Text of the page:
Can one researcher cure blindness and Alzheimer's?
Researchers in Ehud Isacoff's molecular and cell biology lab are trying to uncover how the central nervous system works, with potential applications in the formation and even the recovery of memories. I have so many memory-related jokes I want to use right now that I don't even know what to go with! Plus, Ruey thinks all my jokes are bad, so I won't even try here.
One aspect of their research is to look into how the neural system coordinates to initiate movement. Their lab also developed a novel way to control and mimic signalling in the cellular system with an easy to implement and manipulate method--light.
The key player in the research is a protein commonly used in food coloring that, surprisingly, changes shape when exposed to light. The scientists link the molecule to glutamate and its receptor on individual neurons. When light is beamed at the neuron, the protein changes shape, which brings the two together - just as if the cell had received glutamate from a neuron across the synapse.
The misled neuron then boosts its signal, increasing information flow through its circuit. A complementary approach can be used to block such communication.
This new technique has the potential to cure retinitis pigmentosa, a cause of blindness; these "tricked" cells prompt the patient's eyes to begin detecting light again, although the webpage doesn't go into detail as to how. This implementation of light is also being used to demonstrate how neurons affect one another in the process of forming memories using the zebrafish.
Nobel Laureates chit-chat
Saturday was Cal Day, which UC Berkeley celebrated by holding a talk featuring current Nobel Laureates who are also Berkeley faculty members. For full coverage, you can follow #BerkeleyTalks on Twitter, but I've included a few of my favorites here.
Check out this line-up!
From left to right: Randy Schekman, Daniel McFadden, Nicholas Dirks, George Smoot, Saul Perlmutter #BerkeleyTalks pic.twitter.com/T6KGsPY1Wr— Karen Young Kim (@KarenWhyKim) April 12, 2014
One of the topics of discussion was the importance of their work with undergrads and the general quality of the undergrad experience at UC Berkeley.
By teaching undergrads, Schekman was able to sharpen his skills in his discipline compared to others w/out that opportunity. #berkeleytalks— Carmen K. Zheng (@carmenkzheng) April 12, 2014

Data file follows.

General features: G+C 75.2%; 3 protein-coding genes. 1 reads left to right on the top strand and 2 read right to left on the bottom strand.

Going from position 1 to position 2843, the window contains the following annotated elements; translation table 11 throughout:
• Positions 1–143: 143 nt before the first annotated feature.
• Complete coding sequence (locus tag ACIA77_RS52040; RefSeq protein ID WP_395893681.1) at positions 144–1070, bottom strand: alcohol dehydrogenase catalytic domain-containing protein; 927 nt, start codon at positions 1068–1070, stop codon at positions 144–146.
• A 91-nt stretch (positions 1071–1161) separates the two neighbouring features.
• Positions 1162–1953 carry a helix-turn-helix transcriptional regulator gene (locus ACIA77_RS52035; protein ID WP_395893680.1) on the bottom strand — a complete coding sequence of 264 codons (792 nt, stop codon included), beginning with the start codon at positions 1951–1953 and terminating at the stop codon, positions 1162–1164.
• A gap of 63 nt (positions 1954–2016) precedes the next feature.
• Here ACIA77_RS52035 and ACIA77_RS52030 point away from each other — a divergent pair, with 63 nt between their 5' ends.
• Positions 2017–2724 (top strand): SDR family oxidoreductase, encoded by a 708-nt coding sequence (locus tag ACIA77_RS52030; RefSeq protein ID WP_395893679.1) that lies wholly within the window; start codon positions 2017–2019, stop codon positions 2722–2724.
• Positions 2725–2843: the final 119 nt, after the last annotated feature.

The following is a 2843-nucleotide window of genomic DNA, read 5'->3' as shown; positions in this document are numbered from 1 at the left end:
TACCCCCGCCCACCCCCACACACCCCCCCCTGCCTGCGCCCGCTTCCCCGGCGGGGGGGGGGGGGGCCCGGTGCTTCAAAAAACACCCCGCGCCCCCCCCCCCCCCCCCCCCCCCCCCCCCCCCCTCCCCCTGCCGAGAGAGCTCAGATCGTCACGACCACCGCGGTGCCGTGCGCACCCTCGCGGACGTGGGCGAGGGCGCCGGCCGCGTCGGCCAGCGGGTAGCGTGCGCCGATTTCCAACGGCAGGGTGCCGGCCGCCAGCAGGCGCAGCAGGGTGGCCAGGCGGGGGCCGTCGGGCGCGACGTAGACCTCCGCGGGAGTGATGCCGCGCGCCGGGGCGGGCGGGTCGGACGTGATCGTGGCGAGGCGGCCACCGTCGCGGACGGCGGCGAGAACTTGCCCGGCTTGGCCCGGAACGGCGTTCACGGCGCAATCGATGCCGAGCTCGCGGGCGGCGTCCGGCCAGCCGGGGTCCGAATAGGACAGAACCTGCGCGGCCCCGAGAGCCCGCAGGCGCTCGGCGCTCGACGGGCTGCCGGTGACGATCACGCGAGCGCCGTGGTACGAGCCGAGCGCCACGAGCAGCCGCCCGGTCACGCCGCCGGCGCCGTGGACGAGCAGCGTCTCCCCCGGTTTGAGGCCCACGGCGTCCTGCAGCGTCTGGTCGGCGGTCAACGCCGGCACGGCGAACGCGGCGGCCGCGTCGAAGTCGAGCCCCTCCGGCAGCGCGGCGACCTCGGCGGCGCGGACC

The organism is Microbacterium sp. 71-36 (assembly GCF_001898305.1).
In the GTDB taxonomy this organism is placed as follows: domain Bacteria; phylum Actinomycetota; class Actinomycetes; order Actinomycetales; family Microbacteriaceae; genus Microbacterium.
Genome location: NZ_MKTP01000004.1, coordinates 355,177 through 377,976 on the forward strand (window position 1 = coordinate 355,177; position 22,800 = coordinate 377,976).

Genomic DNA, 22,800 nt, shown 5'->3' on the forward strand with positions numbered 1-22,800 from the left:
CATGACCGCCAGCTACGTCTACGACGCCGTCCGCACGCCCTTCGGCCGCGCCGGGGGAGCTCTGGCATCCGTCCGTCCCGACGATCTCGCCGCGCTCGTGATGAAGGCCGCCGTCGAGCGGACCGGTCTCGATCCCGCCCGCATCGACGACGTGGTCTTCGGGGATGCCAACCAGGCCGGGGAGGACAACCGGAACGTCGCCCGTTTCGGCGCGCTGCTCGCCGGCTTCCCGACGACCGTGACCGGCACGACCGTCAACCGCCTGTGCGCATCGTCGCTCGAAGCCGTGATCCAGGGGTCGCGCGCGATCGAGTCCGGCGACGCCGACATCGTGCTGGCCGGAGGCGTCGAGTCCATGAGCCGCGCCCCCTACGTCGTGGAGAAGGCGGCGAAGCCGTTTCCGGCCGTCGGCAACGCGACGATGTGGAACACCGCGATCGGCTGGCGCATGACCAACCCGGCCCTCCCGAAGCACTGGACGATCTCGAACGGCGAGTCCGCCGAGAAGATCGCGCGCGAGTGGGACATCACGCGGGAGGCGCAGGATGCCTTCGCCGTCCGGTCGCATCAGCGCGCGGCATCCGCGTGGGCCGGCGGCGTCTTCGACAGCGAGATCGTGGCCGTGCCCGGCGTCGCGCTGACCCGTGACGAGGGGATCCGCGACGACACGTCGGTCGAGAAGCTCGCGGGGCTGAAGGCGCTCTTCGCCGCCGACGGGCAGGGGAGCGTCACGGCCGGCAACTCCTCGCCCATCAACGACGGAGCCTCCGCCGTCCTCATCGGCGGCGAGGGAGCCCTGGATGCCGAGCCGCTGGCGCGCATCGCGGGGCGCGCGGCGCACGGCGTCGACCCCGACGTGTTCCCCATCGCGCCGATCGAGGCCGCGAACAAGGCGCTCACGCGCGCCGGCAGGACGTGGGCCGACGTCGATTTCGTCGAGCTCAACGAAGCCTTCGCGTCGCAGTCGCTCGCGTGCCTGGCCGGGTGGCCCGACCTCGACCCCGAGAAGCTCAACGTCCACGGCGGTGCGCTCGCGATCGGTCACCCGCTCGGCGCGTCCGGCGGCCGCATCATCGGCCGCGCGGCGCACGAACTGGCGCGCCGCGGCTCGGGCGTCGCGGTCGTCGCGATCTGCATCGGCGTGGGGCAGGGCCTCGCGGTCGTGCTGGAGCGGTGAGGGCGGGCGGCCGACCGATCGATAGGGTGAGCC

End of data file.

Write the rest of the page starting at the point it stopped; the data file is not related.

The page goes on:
Schekman: "Berkeley has the highest number of Pell grantees. The students come to Cal not by entitlement but by excitement." #berkeleytalks— Karen Young Kim (@KarenWhyKim) April 12, 2014
Smoot: "You've got to realize you get more from college than just the job training. Hopefully you'll learn how to learn." #berkeleytalks— Karen Young Kim (@KarenWhyKim) April 12, 2014
And, of course, the conversation turned to parking on campus.
These professors never have a problem finding parking spots on-campus w/ those blue NL signs! #nobellaureates #berkeleytalks— Carmen K. Zheng (@carmenkzheng) April 12, 2014
More money, more problems?
Claude Fischer, a professor of sociology at Berkeley, is discussing the awareness of income inequality among the American people, using the writings of Northwestern sociologist Leslie McCall. Surveys show most participants believe the gap in income between an executive is wider than what responses to the same survey in 1987 (yay 1987!) estimated. Interestingly, Americans on the whole are less concerned with the disparity in income, but are instead unhappy with how the 99.9% get here and how the 0.1% get there.
The rich getting richer is not itself a problem, they suggest, except to the degree that it makes it harder for other Americans to move up. Consistent with this claim, Gallup data show a large rise in the last 15 or so years in the percentage of Americans who are dissatisfied with the opportunities to get ahead in this country
While the majority of survey participants did support government intervention for greater taxes for wealthier citizens, that movement has not grown over time, despite the income gap's growth.
[I]n 2010′s, 46 percent of GSS respondents supported some effort by "Washington ... to reduce the income differences between the rich and the poor, perhaps by raising the taxes of wealthy families or by giving income assistance to the poor." This was more than the 36 percent who opposed the idea, but it is virtually the identical percentage of Americans who supported the idea in the 2000s, 1990s, and 1980s. Thus, support for direct redistribution did not grow with growing inequality.
It seems to me a little uniquely American that the average American is more concerned with the ability for hard work to pay off and result in success and wealth, a la the American Dream. What are your thoughts on the issues of income inequality? Should we allow it to remain unregulated or should something be down to help reduce that difference? Do you think it hinders the ability for the average American worker to advance and move up the income ladder?
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